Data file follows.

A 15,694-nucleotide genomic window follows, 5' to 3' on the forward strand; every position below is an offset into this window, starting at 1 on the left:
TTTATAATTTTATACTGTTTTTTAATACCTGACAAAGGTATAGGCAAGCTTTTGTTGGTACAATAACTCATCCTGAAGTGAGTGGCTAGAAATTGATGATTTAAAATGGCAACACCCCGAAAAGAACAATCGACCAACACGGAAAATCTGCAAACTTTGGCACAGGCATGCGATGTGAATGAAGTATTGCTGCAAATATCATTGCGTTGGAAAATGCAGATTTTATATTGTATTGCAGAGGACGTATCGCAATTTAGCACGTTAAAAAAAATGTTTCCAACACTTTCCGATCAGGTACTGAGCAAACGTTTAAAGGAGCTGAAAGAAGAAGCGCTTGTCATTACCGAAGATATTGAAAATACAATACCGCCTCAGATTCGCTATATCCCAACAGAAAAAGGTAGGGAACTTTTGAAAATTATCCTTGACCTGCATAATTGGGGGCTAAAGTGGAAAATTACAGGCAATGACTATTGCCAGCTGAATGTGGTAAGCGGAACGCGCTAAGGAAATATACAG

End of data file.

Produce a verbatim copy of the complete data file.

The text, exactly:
A 15,694-nucleotide genomic window follows, 5' to 3' on the forward strand; every position below is an offset into this window, starting at 1 on the left:
TTTATAATTTTATACTGTTTTTTAATACCTGACAAAGGTATAGGCAAGCTTTTGTTGGTACAATAACTCATCCTGAAGTGAGTGGCTAGAAATTGATGATTTAAAATGGCAACACCCCGAAAAGAACAATCGACCAACACGGAAAATCTGCAAACTTTGGCACAGGCATGCGATGTGAATGAAGTATTGCTGCAAATATCATTGCGTTGGAAAATGCAGATTTTATATTGTATTGCAGAGGACGTATCGCAATTTAGCACGTTAAAAAAAATGTTTCCAACACTTTCCGATCAGGTACTGAGCAAACGTTTAAAGGAGCTGAAAGAAGAAGCGCTTGTCATTACCGAAGATATTGAAAATACAATACCGCCTCAGATTCGCTATATCCCAACAGAAAAAGGTAGGGAACTTTTGAAAATTATCCTTGACCTGCATAATTGGGGGCTAAAGTGGAAAATTACAGGCAATGACTATTGCCAGCTGAATGTGGTAAGCGGAACGCGCTAAGGAAATATACAG